Halloween is believed to date back to the eighth century when Pope Gregory III designated November 1 as All Saints’ Day to honor all saints and martyrs.
All Saints’ Day followed some of the traditions of the ancient Celtic festival of Samhain, when people lit bonfires and wore costumes to drive ghosts away. The poor would knock on the doors of the rich, receiving food in exchange for prayers for the souls of the rich homeowner’s dead relatives. Children later took up this practice.
All Hallows’ Eve was the night before All Saints’ Day and eventually became Halloween. Halloween came to America with a flood of new immigrants during the mid-1800s, including millions of Irish who were escaping Ireland’s potato famine. It was during this time that people began dressing up in costumes and knocking on neighbors’ doors asking for food or money.
It’s important to keep in mind that people weren’t filling up plastic pumpkins with oversized candy bars made with manufactured ingredients, and they weren’t spending hours in front of TVs, computers and smartphones.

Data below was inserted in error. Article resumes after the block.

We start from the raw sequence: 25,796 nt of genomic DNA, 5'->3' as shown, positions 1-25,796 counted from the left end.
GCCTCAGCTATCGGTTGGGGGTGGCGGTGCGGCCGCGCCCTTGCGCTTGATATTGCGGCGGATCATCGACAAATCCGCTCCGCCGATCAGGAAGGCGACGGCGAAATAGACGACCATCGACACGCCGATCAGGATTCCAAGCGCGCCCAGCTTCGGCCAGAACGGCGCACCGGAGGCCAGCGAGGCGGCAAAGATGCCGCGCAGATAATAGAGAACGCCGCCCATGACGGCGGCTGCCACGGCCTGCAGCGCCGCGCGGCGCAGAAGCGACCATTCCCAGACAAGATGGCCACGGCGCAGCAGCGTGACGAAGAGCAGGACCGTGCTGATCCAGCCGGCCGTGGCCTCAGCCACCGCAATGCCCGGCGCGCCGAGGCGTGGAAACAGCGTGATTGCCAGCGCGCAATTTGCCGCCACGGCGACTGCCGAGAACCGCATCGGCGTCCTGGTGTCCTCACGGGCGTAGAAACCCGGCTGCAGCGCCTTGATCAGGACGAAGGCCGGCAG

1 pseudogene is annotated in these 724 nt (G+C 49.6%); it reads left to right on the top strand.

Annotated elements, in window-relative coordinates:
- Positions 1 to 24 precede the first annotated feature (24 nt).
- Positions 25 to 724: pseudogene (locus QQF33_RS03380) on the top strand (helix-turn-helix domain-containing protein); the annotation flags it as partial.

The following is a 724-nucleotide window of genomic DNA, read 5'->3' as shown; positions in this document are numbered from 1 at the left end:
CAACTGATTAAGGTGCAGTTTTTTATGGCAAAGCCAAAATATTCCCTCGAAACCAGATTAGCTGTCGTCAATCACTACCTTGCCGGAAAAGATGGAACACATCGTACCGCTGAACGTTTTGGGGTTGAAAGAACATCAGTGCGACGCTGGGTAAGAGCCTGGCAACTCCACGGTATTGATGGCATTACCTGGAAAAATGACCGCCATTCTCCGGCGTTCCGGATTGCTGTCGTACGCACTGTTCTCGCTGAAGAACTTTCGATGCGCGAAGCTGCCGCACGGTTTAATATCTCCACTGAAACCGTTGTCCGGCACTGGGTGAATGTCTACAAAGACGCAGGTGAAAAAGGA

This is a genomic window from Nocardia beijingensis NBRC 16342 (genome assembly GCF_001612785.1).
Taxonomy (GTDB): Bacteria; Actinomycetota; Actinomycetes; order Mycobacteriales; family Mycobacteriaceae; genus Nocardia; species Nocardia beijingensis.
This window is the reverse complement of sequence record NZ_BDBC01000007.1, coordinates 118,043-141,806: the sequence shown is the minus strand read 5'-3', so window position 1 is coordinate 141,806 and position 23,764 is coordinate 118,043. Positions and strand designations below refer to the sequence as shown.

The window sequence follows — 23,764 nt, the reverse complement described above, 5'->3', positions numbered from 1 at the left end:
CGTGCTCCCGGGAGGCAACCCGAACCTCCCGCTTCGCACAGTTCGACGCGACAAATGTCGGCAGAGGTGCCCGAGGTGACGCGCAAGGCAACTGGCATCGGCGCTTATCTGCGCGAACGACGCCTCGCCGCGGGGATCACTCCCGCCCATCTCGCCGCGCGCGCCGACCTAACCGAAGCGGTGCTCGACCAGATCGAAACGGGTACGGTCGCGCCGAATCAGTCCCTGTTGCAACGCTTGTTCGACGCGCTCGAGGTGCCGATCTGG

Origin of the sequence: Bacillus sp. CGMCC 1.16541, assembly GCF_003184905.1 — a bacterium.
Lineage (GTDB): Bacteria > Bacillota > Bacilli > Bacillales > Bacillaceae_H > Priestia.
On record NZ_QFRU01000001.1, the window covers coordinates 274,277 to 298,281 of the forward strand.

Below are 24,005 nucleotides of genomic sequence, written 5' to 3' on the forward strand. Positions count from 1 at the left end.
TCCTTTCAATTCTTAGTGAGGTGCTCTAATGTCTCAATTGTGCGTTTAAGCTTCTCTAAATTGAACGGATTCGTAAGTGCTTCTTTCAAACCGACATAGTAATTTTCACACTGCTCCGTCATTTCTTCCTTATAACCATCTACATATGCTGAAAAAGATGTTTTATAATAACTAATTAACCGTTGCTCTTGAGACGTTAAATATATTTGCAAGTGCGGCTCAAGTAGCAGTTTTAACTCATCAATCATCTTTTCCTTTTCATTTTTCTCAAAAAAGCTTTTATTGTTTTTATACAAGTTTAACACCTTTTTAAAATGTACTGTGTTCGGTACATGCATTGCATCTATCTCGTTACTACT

I’m willing to give them a pass. But I can’t give a pass to people who give out or consume something as unhealthy as candy corn, which has 150 calories per ounce.
So how do we make Halloween healthier?
Instead of candy, you can give out pencils, crayons, stickers, small toys or even money.
If your child is going to have candy, limit it to one piece per day, and pair it with a healthy snack, like a piece of fruit, celery or nuts.
A couple of years ago, I spoke about a teenager who developed UNREAL candy, which has much lower sugar content and no artificial colors, sweeteners or preservatives. To be fair, I don’t expect all of my readers to invent their own healthy candy.
Of course, the best way to have a healthy Halloween is to practice a wellness lifestyle all year long.
Make smart choices every day. Teach your children to make smart choices every day. Educate them about why a balanced, nutritious diet, regular exercise, and a good night’s sleep are important. Children should know at a very young age that it’s not okay to stick your head in a sack full of candy and eat your way out.
The goal should be to get your child to say, “Candy isn’t good for me, so I should only have it as a special treat.”
Don’t laugh! This is what happens when we educate our children, lead by example, and show them how to live a wellness lifestyle.
Instead of being forced to be the bad guy on Halloween, your child will have the knowledge to practice self-control and make smart decisions. That’s yet another incredibly powerful by-product of a wellness lifestyle.
Have fun on Halloween. Eat a piece of candy. Just use your brain and get back to living your wellness lifestyle on November 1.